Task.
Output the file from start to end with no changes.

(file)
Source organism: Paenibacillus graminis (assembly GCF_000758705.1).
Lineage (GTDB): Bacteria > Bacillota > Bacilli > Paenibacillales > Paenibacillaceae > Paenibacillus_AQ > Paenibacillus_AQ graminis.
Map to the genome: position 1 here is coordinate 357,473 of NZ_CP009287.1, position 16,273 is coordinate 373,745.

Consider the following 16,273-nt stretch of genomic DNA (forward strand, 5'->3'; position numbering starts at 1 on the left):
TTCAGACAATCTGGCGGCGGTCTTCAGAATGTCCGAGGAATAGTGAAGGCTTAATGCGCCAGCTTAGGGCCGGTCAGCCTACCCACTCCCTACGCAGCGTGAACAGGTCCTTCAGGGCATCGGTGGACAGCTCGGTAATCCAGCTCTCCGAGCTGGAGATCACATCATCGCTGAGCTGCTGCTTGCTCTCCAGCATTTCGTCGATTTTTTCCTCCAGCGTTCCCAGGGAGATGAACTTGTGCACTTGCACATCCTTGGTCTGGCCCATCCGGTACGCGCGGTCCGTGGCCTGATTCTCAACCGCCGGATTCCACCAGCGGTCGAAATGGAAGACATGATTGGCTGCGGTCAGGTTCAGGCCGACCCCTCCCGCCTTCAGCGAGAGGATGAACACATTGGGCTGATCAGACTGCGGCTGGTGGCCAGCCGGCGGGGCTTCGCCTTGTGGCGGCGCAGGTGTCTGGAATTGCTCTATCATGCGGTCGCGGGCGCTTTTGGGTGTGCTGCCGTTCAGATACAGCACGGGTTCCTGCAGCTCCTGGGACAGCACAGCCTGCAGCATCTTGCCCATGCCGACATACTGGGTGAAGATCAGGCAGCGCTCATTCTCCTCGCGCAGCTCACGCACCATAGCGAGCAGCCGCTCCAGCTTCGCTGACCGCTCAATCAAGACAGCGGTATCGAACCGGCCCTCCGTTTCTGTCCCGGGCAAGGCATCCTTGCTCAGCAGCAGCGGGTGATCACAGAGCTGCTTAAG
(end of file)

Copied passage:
Source organism: Paenibacillus graminis (assembly GCF_000758705.1).
Lineage (GTDB): Bacteria > Bacillota > Bacilli > Paenibacillales > Paenibacillaceae > Paenibacillus_AQ > Paenibacillus_AQ graminis.
Map to the genome: position 1 here is coordinate 357,473 of NZ_CP009287.1, position 16,273 is coordinate 373,745.

Consider the following 16,273-nt stretch of genomic DNA (forward strand, 5'->3'; position numbering starts at 1 on the left):
TTCAGACAATCTGGCGGCGGTCTTCAGAATGTCCGAGGAATAGTGAAGGCTTAATGCGCCAGCTTAGGGCCGGTCAGCCTACCCACTCCCTACGCAGCGTGAACAGGTCCTTCAGGGCATCGGTGGACAGCTCGGTAATCCAGCTCTCCGAGCTGGAGATCACATCATCGCTGAGCTGCTGCTTGCTCTCCAGCATTTCGTCGATTTTTTCCTCCAGCGTTCCCAGGGAGATGAACTTGTGCACTTGCACATCCTTGGTCTGGCCCATCCGGTACGCGCGGTCCGTGGCCTGATTCTCAACCGCCGGATTCCACCAGCGGTCGAAATGGAAGACATGATTGGCTGCGGTCAGGTTCAGGCCGACCCCTCCCGCCTTCAGCGAGAGGATGAACACATTGGGCTGATCAGACTGCGGCTGGTGGCCAGCCGGCGGGGCTTCGCCTTGTGGCGGCGCAGGTGTCTGGAATTGCTCTATCATGCGGTCGCGGGCGCTTTTGGGTGTGCTGCCGTTCAGATACAGCACGGGTTCCTGCAGCTCCTGGGACAGCACAGCCTGCAGCATCTTGCCCATGCCGACATACTGGGTGAAGATCAGGCAGCGCTCATTCTCCTCGCGCAGCTCACGCACCATAGCGAGCAGCCGCTCCAGCTTCGCTGACCGCTCAATCAAGACAGCGGTATCGAACCGGCCCTCCGTTTCTGTCCCGGGCAAGGCATCCTTGCTCAGCAGCAGCGGGTGATCACAGAGCTGCTTAAG